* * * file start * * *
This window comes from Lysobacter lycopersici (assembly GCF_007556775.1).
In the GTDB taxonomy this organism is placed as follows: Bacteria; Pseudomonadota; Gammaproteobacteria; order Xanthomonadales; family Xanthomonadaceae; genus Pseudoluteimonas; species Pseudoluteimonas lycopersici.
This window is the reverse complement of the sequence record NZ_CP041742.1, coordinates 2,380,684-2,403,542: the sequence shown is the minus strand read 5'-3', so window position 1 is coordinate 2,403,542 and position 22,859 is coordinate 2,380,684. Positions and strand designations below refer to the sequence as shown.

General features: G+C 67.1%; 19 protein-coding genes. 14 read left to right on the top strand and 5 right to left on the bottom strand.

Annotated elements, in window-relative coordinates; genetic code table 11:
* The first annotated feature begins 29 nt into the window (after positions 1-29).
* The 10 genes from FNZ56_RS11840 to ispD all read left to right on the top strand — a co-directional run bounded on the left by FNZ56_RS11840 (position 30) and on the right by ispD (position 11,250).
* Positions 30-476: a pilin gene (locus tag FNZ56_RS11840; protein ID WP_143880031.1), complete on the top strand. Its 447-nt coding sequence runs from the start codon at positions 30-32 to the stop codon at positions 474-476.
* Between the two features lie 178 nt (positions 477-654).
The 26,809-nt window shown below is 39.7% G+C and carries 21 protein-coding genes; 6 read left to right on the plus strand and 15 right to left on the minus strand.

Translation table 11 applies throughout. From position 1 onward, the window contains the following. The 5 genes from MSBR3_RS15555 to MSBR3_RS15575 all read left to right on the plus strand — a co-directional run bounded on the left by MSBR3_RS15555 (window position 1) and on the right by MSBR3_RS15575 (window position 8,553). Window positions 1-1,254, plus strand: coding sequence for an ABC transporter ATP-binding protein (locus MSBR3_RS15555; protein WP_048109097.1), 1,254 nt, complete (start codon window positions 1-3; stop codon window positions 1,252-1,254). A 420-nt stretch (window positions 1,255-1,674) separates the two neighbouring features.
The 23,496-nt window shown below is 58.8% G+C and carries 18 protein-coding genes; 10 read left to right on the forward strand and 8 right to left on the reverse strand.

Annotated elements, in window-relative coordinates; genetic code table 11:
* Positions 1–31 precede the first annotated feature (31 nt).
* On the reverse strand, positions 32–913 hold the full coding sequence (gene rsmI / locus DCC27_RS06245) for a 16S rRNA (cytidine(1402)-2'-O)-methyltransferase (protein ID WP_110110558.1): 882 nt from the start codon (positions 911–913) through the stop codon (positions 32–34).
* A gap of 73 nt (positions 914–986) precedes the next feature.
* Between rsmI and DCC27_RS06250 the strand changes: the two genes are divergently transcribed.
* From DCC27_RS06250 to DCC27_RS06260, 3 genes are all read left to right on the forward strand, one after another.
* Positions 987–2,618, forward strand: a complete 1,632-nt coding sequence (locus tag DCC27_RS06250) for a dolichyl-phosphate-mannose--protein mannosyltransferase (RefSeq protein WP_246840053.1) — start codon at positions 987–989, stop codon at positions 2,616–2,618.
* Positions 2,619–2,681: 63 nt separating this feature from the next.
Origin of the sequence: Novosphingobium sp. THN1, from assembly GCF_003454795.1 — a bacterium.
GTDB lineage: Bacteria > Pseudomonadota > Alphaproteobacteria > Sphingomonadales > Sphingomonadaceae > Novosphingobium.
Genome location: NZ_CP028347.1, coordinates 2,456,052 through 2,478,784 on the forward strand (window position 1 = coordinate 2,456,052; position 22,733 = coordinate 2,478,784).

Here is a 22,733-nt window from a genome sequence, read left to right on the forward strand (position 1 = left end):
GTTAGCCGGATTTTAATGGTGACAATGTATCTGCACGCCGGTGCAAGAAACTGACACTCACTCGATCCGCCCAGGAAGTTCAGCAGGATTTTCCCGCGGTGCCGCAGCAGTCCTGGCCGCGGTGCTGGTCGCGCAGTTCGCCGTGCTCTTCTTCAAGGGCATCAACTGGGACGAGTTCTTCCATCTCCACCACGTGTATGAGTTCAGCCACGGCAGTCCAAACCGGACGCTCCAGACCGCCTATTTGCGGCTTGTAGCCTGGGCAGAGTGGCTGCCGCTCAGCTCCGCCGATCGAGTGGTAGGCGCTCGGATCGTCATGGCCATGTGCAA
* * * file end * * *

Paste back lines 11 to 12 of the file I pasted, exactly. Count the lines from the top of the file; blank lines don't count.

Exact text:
Translation table 11 applies throughout. From position 1 onward, the window contains the following. The 5 genes from MSBR3_RS15555 to MSBR3_RS15575 all read left to right on the plus strand — a co-directional run bounded on the left by MSBR3_RS15555 (window position 1) and on the right by MSBR3_RS15575 (window position 8,553). Window positions 1-1,254, plus strand: coding sequence for an ABC transporter ATP-binding protein (locus MSBR3_RS15555; protein WP_048109097.1), 1,254 nt, complete (start codon window positions 1-3; stop codon window positions 1,252-1,254). A 420-nt stretch (window positions 1,255-1,674) separates the two neighbouring features.
The 23,496-nt window shown below is 58.8% G+C and carries 18 protein-coding genes; 10 read left to right on the forward strand and 8 right to left on the reverse strand.